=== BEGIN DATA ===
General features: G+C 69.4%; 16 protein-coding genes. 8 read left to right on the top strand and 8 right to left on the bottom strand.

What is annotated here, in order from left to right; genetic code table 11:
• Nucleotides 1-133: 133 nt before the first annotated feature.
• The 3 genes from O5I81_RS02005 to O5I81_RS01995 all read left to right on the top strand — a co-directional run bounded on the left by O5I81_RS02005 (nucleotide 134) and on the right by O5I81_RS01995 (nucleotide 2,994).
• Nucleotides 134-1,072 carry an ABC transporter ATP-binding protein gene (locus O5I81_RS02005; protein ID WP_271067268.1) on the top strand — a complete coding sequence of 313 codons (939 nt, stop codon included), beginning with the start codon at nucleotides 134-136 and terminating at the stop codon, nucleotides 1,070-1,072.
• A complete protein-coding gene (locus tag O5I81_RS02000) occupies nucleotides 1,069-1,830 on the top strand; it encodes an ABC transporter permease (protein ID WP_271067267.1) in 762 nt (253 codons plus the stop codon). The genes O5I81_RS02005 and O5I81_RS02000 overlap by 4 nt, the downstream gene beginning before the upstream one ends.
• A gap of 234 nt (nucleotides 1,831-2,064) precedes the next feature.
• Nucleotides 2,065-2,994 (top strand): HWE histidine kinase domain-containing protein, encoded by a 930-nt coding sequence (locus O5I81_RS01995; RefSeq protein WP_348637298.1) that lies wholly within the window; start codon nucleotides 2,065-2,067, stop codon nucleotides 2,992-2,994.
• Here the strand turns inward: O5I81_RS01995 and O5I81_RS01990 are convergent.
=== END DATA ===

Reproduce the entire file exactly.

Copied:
General features: G+C 69.4%; 16 protein-coding genes. 8 read left to right on the top strand and 8 right to left on the bottom strand.

What is annotated here, in order from left to right; genetic code table 11:
• Nucleotides 1-133: 133 nt before the first annotated feature.
• The 3 genes from O5I81_RS02005 to O5I81_RS01995 all read left to right on the top strand — a co-directional run bounded on the left by O5I81_RS02005 (nucleotide 134) and on the right by O5I81_RS01995 (nucleotide 2,994).
• Nucleotides 134-1,072 carry an ABC transporter ATP-binding protein gene (locus O5I81_RS02005; protein ID WP_271067268.1) on the top strand — a complete coding sequence of 313 codons (939 nt, stop codon included), beginning with the start codon at nucleotides 134-136 and terminating at the stop codon, nucleotides 1,070-1,072.
• A complete protein-coding gene (locus tag O5I81_RS02000) occupies nucleotides 1,069-1,830 on the top strand; it encodes an ABC transporter permease (protein ID WP_271067267.1) in 762 nt (253 codons plus the stop codon). The genes O5I81_RS02005 and O5I81_RS02000 overlap by 4 nt, the downstream gene beginning before the upstream one ends.
• A gap of 234 nt (nucleotides 1,831-2,064) precedes the next feature.
• Nucleotides 2,065-2,994 (top strand): HWE histidine kinase domain-containing protein, encoded by a 930-nt coding sequence (locus O5I81_RS01995; RefSeq protein WP_348637298.1) that lies wholly within the window; start codon nucleotides 2,065-2,067, stop codon nucleotides 2,992-2,994.
• Here the strand turns inward: O5I81_RS01995 and O5I81_RS01990 are convergent.